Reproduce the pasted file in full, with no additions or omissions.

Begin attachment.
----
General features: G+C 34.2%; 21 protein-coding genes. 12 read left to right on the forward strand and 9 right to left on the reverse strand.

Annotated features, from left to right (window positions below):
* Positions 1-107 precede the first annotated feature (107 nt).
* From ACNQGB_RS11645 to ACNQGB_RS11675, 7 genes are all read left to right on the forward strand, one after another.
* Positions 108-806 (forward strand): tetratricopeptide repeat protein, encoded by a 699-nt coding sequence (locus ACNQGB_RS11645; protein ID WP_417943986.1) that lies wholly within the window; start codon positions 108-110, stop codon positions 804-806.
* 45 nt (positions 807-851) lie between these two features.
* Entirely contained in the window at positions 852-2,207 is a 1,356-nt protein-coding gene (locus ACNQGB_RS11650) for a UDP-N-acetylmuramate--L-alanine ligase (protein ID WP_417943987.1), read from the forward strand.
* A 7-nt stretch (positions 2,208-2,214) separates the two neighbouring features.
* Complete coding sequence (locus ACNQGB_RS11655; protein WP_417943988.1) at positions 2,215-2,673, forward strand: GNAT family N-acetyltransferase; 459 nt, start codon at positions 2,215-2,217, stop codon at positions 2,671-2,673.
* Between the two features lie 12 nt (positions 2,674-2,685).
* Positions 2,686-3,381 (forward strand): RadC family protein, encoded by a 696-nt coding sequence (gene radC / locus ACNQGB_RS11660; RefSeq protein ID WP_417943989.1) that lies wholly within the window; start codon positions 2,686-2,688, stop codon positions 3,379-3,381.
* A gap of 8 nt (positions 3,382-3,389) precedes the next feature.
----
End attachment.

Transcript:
General features: G+C 34.2%; 21 protein-coding genes. 12 read left to right on the forward strand and 9 right to left on the reverse strand.

Annotated features, from left to right (window positions below):
* Positions 1-107 precede the first annotated feature (107 nt).
* From ACNQGB_RS11645 to ACNQGB_RS11675, 7 genes are all read left to right on the forward strand, one after another.
* Positions 108-806 (forward strand): tetratricopeptide repeat protein, encoded by a 699-nt coding sequence (locus ACNQGB_RS11645; protein ID WP_417943986.1) that lies wholly within the window; start codon positions 108-110, stop codon positions 804-806.
* 45 nt (positions 807-851) lie between these two features.
* Entirely contained in the window at positions 852-2,207 is a 1,356-nt protein-coding gene (locus ACNQGB_RS11650) for a UDP-N-acetylmuramate--L-alanine ligase (protein ID WP_417943987.1), read from the forward strand.
* A 7-nt stretch (positions 2,208-2,214) separates the two neighbouring features.
* Complete coding sequence (locus ACNQGB_RS11655; protein WP_417943988.1) at positions 2,215-2,673, forward strand: GNAT family N-acetyltransferase; 459 nt, start codon at positions 2,215-2,217, stop codon at positions 2,671-2,673.
* Between the two features lie 12 nt (positions 2,674-2,685).
* Positions 2,686-3,381 (forward strand): RadC family protein, encoded by a 696-nt coding sequence (gene radC / locus ACNQGB_RS11660; RefSeq protein ID WP_417943989.1) that lies wholly within the window; start codon positions 2,686-2,688, stop codon positions 3,379-3,381.
* A gap of 8 nt (positions 3,382-3,389) precedes the next feature.